This is a trick question, right? In agile, everyone works on the same items together, at the same time. Yet, the reality is we’re not all interchangeable cogs. Developers and testers each bring their own, unique skills to the table. The key to effective agile is not minimizing our differences, but building upon the strengths each person brings to the team. Join us for this hands-on simulation and retrospective as developers and testers explore how agile teams build quality into their process, how each member contributes to that quality, and how we can avoid traditional testing pitfalls.
Why is testing so slow? Why is testing taking so long? We’ve done lots of things to speed up testing, but we still face this time crunch when we get to the end of the iteration; then we find out from the field that there are problems that we didn’t anticipate. In this workshop, we’ll gather familiar patterns that slow down testing, and discover a few more in the process—and maybe we’ll find that the slowest parts of testing have nothing to do with testing at all. If you have problems that you’d like to solve or solutions that you’d like to offer, come along.
So much of moving traditional test teams towards agile methods & testing is focused towards the individual tester and testing techniques. As often is the case in agility—directors, managers, team leaders and test-centric project managers are sort of marginalized. But not in this session! Here we want to focus on agile testing from the perspective of the Test Leader. We’ll pair off into groups and examine some of the greatest challenges when it comes to leading a testing team from traditional towards agile testing and emerge real-world strategies for surviving and thriving in agile testing.
Acceptance Tests elaborate a user story & are essentially behaviour specifications, expressing examples of how the application will actually be used. These should represent customer-intent in terms the customer understands.
This session shows developers and testers how to transcribe their understanding of customer intent in a way that makes sense to customers. Using the popular BDD Given/When/Then approach to acceptance tests, participants will learn how to leverage the popular Fit framework to replicate that approach. Alternatives to using Fit, including using code, will also be explored.
I’ve been on teams with way too little and (heresy) way too much testing. There have been lots of talks about how you should test more, but I’m going to dare to talk about when you should test less. Too much testing can lead to backlash, gridlock, morale problems, and poor velocity. Of course lack of testing can lead to bad design, gridlock, morale problems, and poor velocity. The level of testing a team can support depends on many factors including: team size, developer buy in, managerial approval, company size, IT support, and testing experience.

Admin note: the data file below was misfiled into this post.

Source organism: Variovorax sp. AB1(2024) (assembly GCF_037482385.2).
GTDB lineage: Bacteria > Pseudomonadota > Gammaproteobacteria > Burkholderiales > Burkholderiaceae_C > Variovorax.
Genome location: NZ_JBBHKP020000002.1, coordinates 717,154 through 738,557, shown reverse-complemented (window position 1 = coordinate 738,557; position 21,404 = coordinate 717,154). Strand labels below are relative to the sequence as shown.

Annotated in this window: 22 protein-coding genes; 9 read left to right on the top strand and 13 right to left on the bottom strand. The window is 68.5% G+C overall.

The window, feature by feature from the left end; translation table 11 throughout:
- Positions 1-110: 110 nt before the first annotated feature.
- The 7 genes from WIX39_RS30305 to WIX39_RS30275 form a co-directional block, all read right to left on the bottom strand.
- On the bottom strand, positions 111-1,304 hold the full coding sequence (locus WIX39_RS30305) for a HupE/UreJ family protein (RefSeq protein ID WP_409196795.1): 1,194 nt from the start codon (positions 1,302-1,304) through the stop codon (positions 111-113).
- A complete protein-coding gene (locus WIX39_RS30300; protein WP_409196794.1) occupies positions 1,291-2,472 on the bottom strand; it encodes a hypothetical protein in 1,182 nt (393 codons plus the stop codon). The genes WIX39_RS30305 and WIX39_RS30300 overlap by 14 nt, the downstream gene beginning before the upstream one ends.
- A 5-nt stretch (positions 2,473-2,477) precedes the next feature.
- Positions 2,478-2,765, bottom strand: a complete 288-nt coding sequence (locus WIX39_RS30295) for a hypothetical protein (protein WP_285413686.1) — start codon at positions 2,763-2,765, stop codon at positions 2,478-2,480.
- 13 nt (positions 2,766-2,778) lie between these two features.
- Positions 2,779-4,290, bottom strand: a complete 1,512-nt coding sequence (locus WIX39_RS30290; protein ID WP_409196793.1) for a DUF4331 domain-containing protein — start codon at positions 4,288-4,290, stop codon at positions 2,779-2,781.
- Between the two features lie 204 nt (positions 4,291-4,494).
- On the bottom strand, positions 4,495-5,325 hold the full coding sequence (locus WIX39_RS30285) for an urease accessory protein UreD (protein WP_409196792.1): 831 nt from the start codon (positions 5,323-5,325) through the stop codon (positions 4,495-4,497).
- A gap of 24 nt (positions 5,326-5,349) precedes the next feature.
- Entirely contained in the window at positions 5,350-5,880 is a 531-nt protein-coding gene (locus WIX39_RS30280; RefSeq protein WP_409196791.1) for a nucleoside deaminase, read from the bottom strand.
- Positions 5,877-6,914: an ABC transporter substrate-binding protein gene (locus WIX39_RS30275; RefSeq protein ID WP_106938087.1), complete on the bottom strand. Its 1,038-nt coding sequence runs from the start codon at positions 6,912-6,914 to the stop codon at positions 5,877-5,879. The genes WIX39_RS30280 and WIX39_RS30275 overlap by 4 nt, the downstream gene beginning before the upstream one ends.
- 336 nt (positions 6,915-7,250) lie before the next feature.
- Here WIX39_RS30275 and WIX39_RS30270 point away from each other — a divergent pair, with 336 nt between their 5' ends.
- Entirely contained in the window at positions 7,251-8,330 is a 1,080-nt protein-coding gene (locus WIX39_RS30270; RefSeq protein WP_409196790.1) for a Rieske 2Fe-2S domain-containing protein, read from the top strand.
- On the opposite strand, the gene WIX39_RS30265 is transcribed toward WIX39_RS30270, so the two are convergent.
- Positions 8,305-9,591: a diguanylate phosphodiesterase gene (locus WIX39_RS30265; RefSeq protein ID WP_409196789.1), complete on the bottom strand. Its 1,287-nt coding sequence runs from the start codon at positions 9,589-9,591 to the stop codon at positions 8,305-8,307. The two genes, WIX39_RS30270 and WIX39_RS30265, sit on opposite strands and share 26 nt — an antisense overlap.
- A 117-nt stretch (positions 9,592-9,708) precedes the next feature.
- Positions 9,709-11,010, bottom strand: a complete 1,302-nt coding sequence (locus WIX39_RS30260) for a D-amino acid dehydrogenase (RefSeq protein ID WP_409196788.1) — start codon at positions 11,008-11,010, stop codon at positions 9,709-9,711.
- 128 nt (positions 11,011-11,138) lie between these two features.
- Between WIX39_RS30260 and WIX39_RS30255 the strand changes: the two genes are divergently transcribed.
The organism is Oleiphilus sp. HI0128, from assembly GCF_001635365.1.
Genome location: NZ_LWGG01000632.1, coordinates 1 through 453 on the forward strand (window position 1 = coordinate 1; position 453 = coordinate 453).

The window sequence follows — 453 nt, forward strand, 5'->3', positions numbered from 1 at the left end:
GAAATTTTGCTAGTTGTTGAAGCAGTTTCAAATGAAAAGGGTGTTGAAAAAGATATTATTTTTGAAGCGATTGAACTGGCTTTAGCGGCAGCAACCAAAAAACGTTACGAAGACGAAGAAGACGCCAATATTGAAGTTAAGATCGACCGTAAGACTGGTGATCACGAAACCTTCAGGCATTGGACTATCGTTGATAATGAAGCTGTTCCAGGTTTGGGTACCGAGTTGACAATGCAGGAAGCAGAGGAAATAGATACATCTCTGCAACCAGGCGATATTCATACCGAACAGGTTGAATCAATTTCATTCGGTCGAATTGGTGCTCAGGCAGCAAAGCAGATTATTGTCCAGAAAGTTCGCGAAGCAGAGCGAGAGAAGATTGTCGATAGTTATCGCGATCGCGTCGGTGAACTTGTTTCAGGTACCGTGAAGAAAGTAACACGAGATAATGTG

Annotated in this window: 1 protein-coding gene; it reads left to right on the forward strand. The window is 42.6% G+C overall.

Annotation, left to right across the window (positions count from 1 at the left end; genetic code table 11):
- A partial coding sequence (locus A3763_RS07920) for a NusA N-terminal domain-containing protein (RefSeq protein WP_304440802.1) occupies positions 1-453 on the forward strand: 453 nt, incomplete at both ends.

Nonfunctional Testing has always been ignored and neglected because no one is sure what to do with it. Agile environments make Nonfunctional Testing more difficult as people try to invent ways to make it conform to whatever they are using. The goal of this workshop is to define methods to integrate and maneuver nonfunctional testing into agile environments. We will discuss the current concepts and determine the How, What and Why of Nonfunctional Testing.
In this session, we’ll test some real small to medium size applications for quality and bugs. Through three main activities of collation, investigation and prediction, we’ll move through our explorations understanding applications then experimenting with discovery and failure situations, utilizing tools when relevant. While Erik will guide the session and explain the context, a large part of the testing will come from the audience, either as ideas or driving the keyboard. While this is accessible as an introductory session, it will also show how to perform industrial strength ET.
End-to-end tests appear everywhere: test-driven development, story-test-driven development, acceptance testing, functional testing, and system testing. They’re also slow, brittle, and expensive. In this expert-level workshop, we will discuss why end-to-end testing is used, examine where and why it breaks down, and generate more effective solutions. We will spark ideas for participants to explore further on their own.
We will not be debating the premise (that end-to-end tests are problematic). This is an expert-level workshop and attendees will be expected to participate fully.
This tutorial introduces the concept of playtesting - a central component of software development processes in the game industry - which is the process through which players inform the ongoing evolution of a game’s design. The importance of playtesting is derived from the fact that in the game industry, the quality of the software produced is measured in terms of the user’s subjective experience of it. In the tutorial the participants explore the benefits, pitfalls and relevance of playtesting for their business, be it a game company or any other software development operation.
An agile-tester needs to wear many different hats to be effective in their role. Sometimes they have the ‘Detective’ hat on, sometimes the ‘Scientist’ and others the ‘Police Officer’. Working in small groups we will create a taxonomy of the hats testers wear. Once a the list is produced we will then see which are the most common, enjoyable, frustrating, Agile and a number of other attributes.